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Proteostasis as a post-transcriptional mechanism of pluripotency maintenance: the role of STI1 in human induced pluripotent stem cells

Grant number: 21/13114-0
Support type:Scholarships abroad - Research Internship - Doctorate (Direct)
Effective date (Start): March 10, 2022
Effective date (End): March 09, 2023
Field of knowledge:Biological Sciences - Biology
Principal researcher:Marilene Hohmuth Lopes
Grantee:Camila Felix de Lima Fernandes
Supervisor abroad: David Vilchez
Home Institution: Instituto de Ciências Biomédicas (ICB). Universidade de São Paulo (USP). São Paulo , SP, Brazil
Research place: University of Cologne (UoC), Germany  
Associated to the scholarship:19/14741-9 - Study of the role of STI1 and assotiated factors in the proteostasis network and pluripotency regulation, BP.DD

Abstract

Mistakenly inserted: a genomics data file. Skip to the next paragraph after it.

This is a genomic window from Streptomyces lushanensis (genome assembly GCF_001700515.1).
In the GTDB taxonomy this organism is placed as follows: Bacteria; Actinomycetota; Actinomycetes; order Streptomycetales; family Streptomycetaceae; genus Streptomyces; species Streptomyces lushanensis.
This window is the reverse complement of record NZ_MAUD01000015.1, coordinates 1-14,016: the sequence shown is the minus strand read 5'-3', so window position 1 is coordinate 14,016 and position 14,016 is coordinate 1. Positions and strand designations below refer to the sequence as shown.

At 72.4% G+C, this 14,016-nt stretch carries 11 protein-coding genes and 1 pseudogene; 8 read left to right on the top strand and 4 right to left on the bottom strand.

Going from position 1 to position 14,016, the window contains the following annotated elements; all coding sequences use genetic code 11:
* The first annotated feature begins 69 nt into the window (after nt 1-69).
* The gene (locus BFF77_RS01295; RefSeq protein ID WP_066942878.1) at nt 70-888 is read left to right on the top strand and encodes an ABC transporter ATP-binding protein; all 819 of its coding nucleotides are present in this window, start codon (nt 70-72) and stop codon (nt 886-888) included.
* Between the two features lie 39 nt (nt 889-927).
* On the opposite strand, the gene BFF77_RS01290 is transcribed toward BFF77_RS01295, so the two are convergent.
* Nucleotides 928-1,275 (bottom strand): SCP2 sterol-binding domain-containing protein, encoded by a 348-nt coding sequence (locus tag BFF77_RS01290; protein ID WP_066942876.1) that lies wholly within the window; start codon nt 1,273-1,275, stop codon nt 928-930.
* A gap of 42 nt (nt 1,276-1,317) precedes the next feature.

Induced pluripotent stem cells (iPSCs) are one of the most important biological tools for the study of human development, cellular senescence, and neurodegenerative diseases, with a great appeal for patient-specific research and therapy. iPSCs, like embryonic stem cells (ESCs), present increased mechanisms for protein homeostasis (proteostasis) regulation, that added to the other know pathways of pluripotency and self-renewal control: the core of transcriptions factors OCT4, SOX2, and NANOG, epigenetic and metabolic specifications, helps to understand the overall regulation of these important cells. Although proteostasis is indisputably an important mechanism of pluripotency control, this topic has been neglected for a long time in research. Consequently, many aspects regulating the control of proteostasis in pluripotent cells, as well as the importance of these mechanisms for the maintenance of pluripotency and absence of cellular senescence remain unknown. Therefore, identifying molecules that can act directly or indirectly modulating this complex regulatory network is essential to explore the potential of pluripotent cells in regenerative medicine, assisted reproduction, and research. STI1 is a fundamental cochaperone in the maintenance of proteostasis, which has an essential role in early embryonic development. Preliminary data from our group show that STI1 expression is fundamental for maintaining pluripotency in mouse ESCs. Thus, we sought to understand whether STI1 and associated factors play a role in maintaining the pluripotency of human iPSCs, possibly reproducing some of the findings we obtained in mouse cells. In order words, we seek to shed light on the long-neglected importance of proteostasis mechanisms in human pluripotent cells, and the consequence of the disturbance of this mechanism in these cells. (AU)

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